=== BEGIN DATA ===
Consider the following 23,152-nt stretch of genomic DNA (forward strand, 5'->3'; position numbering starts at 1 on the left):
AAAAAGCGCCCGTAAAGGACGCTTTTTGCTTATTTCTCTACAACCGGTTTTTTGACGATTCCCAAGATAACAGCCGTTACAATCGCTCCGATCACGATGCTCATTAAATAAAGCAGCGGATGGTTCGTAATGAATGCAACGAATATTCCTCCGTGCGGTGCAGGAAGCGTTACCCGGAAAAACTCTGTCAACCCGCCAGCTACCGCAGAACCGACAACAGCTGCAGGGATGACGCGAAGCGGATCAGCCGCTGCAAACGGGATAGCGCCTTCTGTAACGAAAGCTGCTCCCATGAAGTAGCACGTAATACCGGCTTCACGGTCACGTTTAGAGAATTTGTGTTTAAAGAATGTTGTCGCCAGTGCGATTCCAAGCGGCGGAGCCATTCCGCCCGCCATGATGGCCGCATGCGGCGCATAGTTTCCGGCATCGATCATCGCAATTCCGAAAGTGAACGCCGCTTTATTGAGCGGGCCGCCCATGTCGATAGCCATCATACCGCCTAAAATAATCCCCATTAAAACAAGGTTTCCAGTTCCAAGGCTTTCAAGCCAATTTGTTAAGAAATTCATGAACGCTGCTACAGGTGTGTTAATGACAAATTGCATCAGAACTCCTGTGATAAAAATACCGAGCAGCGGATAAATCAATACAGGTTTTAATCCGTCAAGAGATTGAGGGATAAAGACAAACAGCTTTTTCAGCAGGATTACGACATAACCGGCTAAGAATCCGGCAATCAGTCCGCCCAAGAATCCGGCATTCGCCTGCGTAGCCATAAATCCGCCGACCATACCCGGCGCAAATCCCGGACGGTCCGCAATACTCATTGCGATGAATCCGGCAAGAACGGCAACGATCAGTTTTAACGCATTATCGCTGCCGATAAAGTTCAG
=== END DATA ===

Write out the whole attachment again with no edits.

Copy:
Consider the following 23,152-nt stretch of genomic DNA (forward strand, 5'->3'; position numbering starts at 1 on the left):
AAAAAGCGCCCGTAAAGGACGCTTTTTGCTTATTTCTCTACAACCGGTTTTTTGACGATTCCCAAGATAACAGCCGTTACAATCGCTCCGATCACGATGCTCATTAAATAAAGCAGCGGATGGTTCGTAATGAATGCAACGAATATTCCTCCGTGCGGTGCAGGAAGCGTTACCCGGAAAAACTCTGTCAACCCGCCAGCTACCGCAGAACCGACAACAGCTGCAGGGATGACGCGAAGCGGATCAGCCGCTGCAAACGGGATAGCGCCTTCTGTAACGAAAGCTGCTCCCATGAAGTAGCACGTAATACCGGCTTCACGGTCACGTTTAGAGAATTTGTGTTTAAAGAATGTTGTCGCCAGTGCGATTCCAAGCGGCGGAGCCATTCCGCCCGCCATGATGGCCGCATGCGGCGCATAGTTTCCGGCATCGATCATCGCAATTCCGAAAGTGAACGCCGCTTTATTGAGCGGGCCGCCCATGTCGATAGCCATCATACCGCCTAAAATAATCCCCATTAAAACAAGGTTTCCAGTTCCAAGGCTTTCAAGCCAATTTGTTAAGAAATTCATGAACGCTGCTACAGGTGTGTTAATGACAAATTGCATCAGAACTCCTGTGATAAAAATACCGAGCAGCGGATAAATCAATACAGGTTTTAATCCGTCAAGAGATTGAGGGATAAAGACAAACAGCTTTTTCAGCAGGATTACGACATAACCGGCTAAGAATCCGGCAATCAGTCCGCCCAAGAATCCGGCATTCGCCTGCGTAGCCATAAATCCGCCGACCATACCCGGCGCAAATCCCGGACGGTCCGCAATACTCATTGCGATGAATCCGGCAAGAACGGCAACGATCAGTTTTAACGCATTATCGCTGCCGATAAAGTTCAG